Chodron goes on to address themes of loneliness, isolation, peace, and non-aggression. She discusses how hope should be abolished. Many Christian and Catholic faiths teach that giving up hope—despair—is a sin against God. But Chodron means something different and refreshing. Life contains both the good and the bad. To say that I have hope that tomorrow will be a good day, is a ridiculous wish. There will be good days and bad days. If we are mired in a terrible moment in our lives, we can rest assured that a good moment is on the way, and of course, the reverse can be true as well. To hope for only the best is not to live in reality.

The final chapter in the book lands on a common theme in several cultures. Chodron believes “the path is the goal.” Our wisdom comes from living the journey. “The source of wisdom is whatever is going to happen to us today,” she writes. “The source of wisdom is whatever is happening to us right at this very instant.”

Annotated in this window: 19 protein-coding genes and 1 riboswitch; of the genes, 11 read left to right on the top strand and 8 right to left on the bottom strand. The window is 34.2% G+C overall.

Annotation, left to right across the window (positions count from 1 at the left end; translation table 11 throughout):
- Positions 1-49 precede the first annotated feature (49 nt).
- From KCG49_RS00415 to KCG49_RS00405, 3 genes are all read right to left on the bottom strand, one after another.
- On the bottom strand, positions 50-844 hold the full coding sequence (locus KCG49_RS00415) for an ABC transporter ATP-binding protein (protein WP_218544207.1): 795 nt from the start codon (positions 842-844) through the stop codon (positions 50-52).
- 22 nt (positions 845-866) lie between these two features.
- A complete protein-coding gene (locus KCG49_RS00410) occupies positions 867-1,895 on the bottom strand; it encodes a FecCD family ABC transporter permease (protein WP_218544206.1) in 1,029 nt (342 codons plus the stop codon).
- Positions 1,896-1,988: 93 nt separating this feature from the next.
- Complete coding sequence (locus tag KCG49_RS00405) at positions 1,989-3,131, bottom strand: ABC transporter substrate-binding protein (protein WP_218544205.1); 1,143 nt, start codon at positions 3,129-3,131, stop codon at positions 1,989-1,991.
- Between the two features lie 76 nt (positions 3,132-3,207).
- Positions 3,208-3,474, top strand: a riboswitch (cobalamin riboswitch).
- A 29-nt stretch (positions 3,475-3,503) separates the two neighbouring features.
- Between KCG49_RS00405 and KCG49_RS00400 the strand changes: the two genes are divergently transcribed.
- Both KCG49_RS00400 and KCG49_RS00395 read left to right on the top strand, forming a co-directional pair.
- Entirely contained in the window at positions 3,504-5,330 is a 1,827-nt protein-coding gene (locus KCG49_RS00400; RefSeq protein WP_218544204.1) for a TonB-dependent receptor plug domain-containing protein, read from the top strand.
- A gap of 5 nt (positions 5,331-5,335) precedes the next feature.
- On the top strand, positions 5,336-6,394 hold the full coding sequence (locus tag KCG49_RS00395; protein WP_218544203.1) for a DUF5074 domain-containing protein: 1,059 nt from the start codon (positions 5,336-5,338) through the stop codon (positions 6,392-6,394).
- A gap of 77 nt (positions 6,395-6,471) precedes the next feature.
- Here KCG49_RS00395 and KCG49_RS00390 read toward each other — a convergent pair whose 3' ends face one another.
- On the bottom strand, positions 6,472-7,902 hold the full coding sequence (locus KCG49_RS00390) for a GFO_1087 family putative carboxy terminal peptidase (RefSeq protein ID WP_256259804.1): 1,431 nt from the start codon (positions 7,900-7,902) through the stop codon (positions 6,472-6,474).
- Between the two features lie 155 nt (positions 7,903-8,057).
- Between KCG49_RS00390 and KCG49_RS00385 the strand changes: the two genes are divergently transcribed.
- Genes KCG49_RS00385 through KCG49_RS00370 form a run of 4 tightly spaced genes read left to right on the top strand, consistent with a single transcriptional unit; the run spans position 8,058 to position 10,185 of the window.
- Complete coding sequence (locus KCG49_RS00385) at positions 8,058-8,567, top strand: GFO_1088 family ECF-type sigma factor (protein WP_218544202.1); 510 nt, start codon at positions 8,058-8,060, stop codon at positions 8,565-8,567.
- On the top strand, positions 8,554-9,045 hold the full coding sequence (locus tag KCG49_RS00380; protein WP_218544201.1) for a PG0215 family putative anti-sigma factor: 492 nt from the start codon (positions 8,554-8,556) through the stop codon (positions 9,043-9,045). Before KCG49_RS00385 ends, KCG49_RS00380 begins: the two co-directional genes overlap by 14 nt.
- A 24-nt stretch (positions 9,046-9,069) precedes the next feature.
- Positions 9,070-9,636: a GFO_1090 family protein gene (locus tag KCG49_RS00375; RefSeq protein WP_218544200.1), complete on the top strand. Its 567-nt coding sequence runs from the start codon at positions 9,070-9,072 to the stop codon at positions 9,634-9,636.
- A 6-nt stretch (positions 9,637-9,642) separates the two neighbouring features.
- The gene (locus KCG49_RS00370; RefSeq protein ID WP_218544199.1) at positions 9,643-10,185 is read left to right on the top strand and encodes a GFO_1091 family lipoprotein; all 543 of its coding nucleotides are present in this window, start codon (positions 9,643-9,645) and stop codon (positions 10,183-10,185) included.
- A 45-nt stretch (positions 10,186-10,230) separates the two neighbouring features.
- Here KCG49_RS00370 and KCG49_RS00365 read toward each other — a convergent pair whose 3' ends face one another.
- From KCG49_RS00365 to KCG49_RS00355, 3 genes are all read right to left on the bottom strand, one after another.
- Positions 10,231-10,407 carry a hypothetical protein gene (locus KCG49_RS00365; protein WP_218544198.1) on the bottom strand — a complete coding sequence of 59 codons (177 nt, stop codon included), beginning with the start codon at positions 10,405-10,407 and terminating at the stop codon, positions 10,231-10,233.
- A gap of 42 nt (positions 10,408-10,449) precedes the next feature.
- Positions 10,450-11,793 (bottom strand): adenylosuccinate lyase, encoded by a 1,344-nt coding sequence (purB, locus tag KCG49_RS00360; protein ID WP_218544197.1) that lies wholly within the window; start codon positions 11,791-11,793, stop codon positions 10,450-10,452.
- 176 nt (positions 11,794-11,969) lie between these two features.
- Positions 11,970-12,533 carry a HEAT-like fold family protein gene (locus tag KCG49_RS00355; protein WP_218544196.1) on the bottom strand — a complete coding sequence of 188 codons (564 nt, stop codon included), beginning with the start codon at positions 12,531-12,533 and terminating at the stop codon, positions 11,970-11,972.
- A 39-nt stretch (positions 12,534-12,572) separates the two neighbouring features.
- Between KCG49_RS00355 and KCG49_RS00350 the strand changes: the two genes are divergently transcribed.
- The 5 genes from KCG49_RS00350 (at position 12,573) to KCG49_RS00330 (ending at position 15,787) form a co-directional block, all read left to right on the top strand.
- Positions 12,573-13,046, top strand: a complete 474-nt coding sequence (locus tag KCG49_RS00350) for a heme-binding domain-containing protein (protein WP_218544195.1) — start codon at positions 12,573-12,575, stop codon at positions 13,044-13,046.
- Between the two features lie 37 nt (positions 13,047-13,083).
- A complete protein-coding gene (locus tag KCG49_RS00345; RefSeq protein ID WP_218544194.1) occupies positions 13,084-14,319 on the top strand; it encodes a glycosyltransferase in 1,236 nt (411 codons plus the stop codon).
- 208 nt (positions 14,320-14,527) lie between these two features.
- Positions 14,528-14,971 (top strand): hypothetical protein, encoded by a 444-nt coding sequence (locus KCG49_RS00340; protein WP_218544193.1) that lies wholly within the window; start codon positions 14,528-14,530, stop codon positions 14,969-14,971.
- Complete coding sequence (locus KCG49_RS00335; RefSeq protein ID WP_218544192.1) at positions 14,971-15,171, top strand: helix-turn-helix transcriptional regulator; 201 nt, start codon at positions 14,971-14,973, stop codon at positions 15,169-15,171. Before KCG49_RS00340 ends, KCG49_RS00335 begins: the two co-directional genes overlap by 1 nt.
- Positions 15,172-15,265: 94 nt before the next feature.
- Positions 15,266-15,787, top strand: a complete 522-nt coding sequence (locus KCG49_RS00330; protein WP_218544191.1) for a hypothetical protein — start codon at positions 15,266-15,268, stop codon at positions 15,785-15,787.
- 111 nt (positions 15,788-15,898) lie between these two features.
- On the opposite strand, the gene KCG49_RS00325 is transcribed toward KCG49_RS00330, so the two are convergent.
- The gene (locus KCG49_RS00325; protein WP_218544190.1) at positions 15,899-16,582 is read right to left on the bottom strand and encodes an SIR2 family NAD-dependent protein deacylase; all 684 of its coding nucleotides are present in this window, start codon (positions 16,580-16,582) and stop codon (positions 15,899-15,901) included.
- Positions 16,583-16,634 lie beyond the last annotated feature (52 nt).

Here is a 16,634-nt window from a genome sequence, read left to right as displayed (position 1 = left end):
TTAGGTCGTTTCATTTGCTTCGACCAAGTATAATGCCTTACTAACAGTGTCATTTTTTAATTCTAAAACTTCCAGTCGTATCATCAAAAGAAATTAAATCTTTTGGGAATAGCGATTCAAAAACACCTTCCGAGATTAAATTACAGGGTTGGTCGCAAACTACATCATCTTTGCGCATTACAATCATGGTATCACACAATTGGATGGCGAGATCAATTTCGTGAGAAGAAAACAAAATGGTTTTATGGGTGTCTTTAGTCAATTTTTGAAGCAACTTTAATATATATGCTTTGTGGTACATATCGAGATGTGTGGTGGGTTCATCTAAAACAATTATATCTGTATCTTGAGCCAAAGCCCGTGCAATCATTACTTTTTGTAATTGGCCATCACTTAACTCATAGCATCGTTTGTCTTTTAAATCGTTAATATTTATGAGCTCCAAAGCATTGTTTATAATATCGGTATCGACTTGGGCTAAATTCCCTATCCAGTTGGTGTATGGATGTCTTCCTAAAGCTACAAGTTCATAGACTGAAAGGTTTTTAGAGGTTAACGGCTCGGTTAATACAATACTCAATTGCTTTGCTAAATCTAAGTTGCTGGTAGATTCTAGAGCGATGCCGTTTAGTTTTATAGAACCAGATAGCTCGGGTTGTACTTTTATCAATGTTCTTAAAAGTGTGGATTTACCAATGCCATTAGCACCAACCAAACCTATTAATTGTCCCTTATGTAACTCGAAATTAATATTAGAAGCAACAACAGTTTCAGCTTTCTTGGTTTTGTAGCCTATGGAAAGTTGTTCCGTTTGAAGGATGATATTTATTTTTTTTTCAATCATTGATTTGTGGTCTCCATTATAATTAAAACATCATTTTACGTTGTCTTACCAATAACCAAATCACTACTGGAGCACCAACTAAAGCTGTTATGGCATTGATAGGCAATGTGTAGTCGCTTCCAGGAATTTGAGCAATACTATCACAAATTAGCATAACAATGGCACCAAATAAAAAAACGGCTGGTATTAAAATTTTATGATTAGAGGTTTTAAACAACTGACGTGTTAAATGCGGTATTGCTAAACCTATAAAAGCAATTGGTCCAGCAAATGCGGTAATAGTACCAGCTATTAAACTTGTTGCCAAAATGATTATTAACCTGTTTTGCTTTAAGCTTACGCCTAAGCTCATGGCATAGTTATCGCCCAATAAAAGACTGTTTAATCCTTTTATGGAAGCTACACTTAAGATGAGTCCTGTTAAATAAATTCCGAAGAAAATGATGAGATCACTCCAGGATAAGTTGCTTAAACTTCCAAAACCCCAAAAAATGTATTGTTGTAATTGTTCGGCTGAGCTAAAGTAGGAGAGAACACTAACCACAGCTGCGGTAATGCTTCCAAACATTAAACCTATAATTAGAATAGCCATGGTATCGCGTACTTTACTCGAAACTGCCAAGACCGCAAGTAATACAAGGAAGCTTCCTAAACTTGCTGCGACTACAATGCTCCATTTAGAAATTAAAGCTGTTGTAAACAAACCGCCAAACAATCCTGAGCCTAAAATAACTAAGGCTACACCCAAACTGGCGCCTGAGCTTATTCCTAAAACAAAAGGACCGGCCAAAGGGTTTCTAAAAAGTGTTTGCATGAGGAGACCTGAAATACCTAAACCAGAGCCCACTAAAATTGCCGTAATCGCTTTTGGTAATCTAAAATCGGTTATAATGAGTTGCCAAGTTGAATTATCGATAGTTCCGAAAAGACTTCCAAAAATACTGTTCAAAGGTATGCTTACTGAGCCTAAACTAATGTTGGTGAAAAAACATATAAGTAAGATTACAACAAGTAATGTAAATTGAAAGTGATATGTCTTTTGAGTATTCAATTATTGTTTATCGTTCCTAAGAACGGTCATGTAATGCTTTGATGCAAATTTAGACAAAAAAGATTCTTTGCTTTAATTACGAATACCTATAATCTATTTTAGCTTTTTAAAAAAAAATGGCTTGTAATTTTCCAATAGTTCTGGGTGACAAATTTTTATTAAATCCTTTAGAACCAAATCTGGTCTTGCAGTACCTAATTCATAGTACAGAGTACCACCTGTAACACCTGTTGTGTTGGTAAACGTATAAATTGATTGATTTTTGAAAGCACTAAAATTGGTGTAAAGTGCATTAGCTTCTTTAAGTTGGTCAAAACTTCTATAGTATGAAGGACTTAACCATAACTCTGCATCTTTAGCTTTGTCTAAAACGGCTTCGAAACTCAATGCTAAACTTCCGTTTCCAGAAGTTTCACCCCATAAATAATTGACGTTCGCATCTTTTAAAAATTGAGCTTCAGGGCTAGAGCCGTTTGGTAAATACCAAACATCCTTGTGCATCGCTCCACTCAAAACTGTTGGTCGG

Chodron is a proponent of starting right where we are. There is never a more perfect moment to begin to live then right now. Many people might wonder if these books are appropriate for people who have strong religious beliefs in other faiths, Christian, Catholic, Muslim, and Jew. One does not need to be a Buddhist to appreciate Chodron’s themes and ideas, nor is she proselytizing for her faith. Eastern philosophy has much to offer the west, as we have discovered over the years. It is not about becoming a Buddhist; the philosophical elements of the east have traveled well through the west in the writing of Emerson, Thoreau, Kerouac, Ginsberg and a host of others.

In the end, one reads Pema Chodron because she offers good advice and a way to live in these perilous times. Through her teachings, we can deepen the spiritual experience of daily life and come to appreciate our journey, knowing that now is all we have and all that we are given.